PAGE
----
In the wake of the killings in Isla Vista a week ago today, the conversation has turned to the link between mental illness and violence.
While it’s true that most of the mass killers in recent history have had a psychiatric disorder, the majority of people with mental illness are not violent. In fact, the link between the two most often goes the other way — people with mental illness are more likely to be the victims of violent crimes than commit violence themselves.
Last week, as part of a journalism fellowship through the Maynard Institute and the Entertainment Industries Council, I participated in two mental health workshops. I learned that for every Elliot Rodger, the Isla Vista shooter, there are many, many people with mental illness who will never pick up a gun.
The media’s intensive focus on mass killers and their psychiatric problems have contributed to a distorted view of people with mental illness, said Melissa McCoy, former deputy managing editor of the Los Angeles Times, said during one of the fellowship presentations. The result is that people with mental illnesses are often stigmatized and stereotyped. This can prevent people who need help from seeking treatment.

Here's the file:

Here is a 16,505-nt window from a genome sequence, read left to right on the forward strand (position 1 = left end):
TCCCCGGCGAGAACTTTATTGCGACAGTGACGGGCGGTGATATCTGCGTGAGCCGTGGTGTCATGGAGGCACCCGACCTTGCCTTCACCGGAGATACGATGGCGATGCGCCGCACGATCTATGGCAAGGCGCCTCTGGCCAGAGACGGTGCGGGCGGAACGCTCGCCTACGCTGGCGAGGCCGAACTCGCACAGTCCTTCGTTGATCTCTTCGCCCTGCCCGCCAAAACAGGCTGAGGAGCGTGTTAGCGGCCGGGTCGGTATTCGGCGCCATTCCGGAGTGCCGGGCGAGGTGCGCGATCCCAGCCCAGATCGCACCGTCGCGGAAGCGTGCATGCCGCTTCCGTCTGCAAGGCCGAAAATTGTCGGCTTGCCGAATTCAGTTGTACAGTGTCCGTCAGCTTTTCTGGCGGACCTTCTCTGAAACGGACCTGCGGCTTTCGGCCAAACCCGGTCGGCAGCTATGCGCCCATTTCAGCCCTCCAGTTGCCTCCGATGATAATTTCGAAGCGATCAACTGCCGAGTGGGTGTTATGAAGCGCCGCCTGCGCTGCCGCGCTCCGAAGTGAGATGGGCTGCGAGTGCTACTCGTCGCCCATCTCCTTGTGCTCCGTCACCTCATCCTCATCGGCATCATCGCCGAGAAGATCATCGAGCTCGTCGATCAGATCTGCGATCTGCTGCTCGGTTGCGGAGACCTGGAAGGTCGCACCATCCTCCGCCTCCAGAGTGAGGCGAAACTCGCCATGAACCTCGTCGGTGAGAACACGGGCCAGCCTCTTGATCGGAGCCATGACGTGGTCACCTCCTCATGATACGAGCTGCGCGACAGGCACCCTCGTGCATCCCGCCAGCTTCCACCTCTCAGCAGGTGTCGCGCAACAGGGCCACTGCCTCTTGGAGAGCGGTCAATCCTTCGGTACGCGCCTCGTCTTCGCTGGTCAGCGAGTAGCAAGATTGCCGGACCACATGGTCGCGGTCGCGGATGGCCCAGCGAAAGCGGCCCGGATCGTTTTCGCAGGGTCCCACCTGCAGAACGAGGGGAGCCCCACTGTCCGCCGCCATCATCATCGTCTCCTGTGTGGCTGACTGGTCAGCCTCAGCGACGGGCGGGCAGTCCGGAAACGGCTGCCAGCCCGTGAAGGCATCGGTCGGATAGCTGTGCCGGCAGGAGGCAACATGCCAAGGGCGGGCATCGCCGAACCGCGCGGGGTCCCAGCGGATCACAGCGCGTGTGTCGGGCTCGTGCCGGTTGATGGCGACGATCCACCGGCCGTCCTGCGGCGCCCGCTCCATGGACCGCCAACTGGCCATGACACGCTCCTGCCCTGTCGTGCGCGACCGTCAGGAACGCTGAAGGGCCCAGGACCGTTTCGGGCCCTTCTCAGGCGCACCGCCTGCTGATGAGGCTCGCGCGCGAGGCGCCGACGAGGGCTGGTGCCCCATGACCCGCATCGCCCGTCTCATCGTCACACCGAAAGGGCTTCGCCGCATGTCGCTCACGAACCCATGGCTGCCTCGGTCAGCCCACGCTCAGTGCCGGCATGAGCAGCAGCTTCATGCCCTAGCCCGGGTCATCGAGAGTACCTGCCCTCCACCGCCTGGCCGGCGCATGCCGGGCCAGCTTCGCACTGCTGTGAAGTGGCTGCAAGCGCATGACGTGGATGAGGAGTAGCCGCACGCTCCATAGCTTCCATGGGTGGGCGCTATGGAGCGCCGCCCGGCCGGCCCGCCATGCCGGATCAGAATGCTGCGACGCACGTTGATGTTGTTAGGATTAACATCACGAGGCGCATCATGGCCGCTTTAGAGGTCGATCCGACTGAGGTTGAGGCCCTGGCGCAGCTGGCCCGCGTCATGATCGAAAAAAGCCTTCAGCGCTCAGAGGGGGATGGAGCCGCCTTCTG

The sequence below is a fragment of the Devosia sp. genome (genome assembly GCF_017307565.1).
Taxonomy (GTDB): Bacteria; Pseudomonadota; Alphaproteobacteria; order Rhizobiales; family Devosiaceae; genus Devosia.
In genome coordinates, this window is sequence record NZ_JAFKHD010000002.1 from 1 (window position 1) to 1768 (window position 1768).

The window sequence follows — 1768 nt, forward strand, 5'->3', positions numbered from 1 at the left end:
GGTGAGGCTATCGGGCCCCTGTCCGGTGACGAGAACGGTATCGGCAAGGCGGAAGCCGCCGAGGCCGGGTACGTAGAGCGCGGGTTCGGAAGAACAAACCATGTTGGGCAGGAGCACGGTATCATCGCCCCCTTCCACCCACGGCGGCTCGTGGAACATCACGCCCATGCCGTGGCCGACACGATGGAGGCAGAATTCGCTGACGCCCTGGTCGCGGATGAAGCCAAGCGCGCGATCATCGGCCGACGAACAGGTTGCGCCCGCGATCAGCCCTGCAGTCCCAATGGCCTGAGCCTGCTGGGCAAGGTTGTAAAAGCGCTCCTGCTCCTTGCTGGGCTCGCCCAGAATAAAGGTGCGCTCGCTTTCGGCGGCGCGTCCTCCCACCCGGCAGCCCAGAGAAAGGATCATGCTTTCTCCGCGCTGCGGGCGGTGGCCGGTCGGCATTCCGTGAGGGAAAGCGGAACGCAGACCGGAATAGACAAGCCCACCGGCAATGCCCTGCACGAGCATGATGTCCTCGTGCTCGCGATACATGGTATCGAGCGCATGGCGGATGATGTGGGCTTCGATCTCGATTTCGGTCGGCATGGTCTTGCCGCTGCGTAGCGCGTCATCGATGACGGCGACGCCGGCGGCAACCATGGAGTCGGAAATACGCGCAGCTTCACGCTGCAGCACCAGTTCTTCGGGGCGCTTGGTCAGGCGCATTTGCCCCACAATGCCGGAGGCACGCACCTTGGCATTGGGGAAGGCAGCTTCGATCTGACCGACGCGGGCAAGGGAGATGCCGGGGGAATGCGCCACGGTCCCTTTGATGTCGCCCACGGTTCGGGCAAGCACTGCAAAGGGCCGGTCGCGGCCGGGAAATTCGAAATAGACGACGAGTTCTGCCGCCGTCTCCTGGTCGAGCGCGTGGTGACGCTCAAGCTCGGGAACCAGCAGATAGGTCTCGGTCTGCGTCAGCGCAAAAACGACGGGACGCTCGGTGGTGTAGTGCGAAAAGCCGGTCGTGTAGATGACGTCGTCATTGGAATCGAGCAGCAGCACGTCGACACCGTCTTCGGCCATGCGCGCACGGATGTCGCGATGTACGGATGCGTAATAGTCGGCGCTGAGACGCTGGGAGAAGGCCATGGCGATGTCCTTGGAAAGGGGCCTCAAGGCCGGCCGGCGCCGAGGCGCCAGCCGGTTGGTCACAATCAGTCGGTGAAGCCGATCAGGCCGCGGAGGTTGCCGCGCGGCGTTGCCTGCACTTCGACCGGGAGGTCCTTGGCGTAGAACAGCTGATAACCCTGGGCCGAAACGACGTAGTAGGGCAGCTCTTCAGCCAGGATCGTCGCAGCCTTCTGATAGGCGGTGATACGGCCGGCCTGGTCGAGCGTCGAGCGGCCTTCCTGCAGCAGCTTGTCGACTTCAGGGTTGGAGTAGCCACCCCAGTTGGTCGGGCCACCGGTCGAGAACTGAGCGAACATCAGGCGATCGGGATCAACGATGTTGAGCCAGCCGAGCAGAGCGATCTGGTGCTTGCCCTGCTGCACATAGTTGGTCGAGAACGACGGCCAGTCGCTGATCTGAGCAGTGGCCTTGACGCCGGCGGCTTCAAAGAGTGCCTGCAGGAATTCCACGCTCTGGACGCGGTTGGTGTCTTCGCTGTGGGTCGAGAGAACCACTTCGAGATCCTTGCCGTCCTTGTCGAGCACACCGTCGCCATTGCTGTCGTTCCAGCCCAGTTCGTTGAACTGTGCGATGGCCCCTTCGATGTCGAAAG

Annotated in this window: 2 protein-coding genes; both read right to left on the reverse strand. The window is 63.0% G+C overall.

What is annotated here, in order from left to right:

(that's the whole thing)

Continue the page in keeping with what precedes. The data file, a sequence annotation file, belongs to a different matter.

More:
I learned that journalists who write about mental illness have the ability to either shatter or reinforce these stereotypes.
“Violence is really just a small part of the story when it comes to mental health,” McCoy said.
She cited studies that show that “people with mental illnesses are responsible for no more than 5 percent of violent acts in America.”
But the belief that they will face stigma keeps many people with psychiatric disorders from seeking treatment, McCoy said.
While about a quarter of the U.S. population will have a mental health issue in a given year, only about a quarter of those will seek help, according to the National Institute of Mental Health.